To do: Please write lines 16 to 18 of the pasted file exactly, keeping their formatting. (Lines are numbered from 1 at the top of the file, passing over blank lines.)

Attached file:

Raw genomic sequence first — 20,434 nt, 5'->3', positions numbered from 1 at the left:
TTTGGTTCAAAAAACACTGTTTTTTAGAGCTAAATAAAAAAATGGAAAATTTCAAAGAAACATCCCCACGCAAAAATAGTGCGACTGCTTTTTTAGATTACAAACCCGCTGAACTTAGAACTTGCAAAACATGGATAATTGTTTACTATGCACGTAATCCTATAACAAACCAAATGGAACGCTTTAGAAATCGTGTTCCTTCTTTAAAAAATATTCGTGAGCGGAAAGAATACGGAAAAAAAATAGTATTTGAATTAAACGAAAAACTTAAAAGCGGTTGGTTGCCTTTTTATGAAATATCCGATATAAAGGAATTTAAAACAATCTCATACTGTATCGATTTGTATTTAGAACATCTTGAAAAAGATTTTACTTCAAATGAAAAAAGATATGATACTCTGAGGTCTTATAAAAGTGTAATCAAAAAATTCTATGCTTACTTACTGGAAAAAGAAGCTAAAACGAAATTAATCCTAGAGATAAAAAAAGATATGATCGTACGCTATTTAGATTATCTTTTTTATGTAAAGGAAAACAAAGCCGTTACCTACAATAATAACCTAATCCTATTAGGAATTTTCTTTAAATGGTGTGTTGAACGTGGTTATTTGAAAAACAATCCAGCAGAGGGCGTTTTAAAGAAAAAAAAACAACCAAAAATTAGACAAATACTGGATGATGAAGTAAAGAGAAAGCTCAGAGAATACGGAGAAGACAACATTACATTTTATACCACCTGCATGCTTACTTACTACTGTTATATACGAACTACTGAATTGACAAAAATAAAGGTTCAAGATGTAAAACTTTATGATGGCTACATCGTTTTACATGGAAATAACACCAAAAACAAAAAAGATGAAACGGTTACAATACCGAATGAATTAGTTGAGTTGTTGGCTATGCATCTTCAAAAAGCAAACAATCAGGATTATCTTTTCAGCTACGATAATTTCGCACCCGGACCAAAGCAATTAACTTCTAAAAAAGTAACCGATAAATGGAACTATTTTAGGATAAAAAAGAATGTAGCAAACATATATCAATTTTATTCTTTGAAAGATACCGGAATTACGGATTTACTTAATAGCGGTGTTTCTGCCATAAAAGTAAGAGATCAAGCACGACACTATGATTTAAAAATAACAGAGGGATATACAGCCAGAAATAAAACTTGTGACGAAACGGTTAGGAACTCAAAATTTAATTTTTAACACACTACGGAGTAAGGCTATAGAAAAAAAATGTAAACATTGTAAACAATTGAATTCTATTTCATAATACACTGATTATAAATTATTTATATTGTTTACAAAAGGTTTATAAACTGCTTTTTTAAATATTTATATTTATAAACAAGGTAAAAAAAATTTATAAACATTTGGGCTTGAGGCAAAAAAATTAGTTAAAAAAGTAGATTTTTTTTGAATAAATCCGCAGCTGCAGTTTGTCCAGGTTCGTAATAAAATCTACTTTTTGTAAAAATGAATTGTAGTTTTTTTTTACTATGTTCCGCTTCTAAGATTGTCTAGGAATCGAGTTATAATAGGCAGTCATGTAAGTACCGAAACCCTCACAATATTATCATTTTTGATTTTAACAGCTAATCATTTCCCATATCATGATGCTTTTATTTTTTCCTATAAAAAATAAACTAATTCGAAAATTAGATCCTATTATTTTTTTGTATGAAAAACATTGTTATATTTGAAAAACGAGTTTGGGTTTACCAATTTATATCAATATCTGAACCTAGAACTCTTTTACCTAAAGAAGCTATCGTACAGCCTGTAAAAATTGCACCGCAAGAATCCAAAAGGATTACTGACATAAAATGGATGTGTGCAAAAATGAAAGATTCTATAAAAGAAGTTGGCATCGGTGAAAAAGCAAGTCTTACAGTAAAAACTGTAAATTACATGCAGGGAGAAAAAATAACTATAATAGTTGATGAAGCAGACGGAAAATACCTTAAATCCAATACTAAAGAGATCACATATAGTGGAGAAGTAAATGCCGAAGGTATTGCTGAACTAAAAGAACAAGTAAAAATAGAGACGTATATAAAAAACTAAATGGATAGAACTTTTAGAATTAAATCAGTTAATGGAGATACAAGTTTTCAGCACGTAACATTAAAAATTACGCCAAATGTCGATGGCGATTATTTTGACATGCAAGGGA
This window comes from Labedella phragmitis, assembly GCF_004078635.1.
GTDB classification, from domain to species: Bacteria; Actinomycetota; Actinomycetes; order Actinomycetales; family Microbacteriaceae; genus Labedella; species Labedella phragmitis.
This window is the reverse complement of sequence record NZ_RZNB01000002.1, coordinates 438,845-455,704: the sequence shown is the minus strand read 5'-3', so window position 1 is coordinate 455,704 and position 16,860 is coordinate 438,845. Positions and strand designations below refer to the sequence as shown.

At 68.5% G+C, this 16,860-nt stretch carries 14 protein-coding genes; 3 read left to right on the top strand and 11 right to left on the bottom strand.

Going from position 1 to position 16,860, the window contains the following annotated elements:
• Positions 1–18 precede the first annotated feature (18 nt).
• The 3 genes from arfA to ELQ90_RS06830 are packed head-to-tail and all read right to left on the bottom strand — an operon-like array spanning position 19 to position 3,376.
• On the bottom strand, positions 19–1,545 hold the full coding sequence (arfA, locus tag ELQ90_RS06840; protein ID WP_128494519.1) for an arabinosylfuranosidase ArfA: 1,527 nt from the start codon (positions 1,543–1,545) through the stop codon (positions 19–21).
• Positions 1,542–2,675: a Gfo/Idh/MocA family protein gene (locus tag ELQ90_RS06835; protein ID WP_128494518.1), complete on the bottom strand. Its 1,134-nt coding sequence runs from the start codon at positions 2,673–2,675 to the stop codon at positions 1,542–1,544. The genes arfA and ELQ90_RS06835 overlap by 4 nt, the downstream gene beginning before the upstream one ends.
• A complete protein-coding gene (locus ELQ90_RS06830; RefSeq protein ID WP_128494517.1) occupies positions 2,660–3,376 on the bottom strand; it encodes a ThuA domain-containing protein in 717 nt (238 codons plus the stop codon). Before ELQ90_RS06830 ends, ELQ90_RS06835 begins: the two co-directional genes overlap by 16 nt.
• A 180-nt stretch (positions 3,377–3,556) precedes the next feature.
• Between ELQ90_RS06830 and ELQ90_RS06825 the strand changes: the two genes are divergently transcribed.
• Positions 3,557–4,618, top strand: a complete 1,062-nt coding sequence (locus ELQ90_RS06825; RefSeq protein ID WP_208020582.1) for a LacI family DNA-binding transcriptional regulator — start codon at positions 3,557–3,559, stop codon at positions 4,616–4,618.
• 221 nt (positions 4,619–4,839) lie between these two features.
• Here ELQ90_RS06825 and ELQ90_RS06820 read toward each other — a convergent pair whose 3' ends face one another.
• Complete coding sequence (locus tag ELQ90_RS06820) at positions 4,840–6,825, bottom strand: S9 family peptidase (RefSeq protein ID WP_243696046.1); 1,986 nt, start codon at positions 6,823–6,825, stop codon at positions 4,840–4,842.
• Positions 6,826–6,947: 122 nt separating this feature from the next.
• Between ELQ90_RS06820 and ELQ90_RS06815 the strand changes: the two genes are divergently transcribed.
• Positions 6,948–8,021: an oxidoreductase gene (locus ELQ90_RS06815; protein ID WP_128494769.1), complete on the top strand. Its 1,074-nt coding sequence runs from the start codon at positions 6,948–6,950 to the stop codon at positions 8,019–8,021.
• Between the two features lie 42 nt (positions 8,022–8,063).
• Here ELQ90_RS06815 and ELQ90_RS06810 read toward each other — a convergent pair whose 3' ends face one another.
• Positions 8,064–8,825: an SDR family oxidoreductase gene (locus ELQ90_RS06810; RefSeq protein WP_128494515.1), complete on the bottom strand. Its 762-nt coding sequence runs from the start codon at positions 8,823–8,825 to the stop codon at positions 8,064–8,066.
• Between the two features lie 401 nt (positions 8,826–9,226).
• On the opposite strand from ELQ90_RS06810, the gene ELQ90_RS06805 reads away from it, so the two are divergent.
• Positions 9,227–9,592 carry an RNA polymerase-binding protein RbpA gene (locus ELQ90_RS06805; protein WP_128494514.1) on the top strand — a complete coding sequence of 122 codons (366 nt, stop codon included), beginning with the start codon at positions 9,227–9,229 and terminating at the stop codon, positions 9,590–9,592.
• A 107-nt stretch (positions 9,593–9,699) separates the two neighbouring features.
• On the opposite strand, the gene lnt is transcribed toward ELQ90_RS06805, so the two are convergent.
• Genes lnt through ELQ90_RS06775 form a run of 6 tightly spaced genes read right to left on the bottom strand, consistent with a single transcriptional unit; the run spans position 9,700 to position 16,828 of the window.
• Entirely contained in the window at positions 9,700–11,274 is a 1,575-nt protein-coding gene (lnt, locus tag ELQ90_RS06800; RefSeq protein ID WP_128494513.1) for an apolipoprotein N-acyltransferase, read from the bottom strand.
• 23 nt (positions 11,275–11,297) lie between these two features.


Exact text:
• 221 nt (positions 4,619–4,839) lie between these two features.
• Here ELQ90_RS06825 and ELQ90_RS06820 read toward each other — a convergent pair whose 3' ends face one another.
• Complete coding sequence (locus tag ELQ90_RS06820) at positions 4,840–6,825, bottom strand: S9 family peptidase (RefSeq protein ID WP_243696046.1); 1,986 nt, start codon at positions 6,823–6,825, stop codon at positions 4,840–4,842.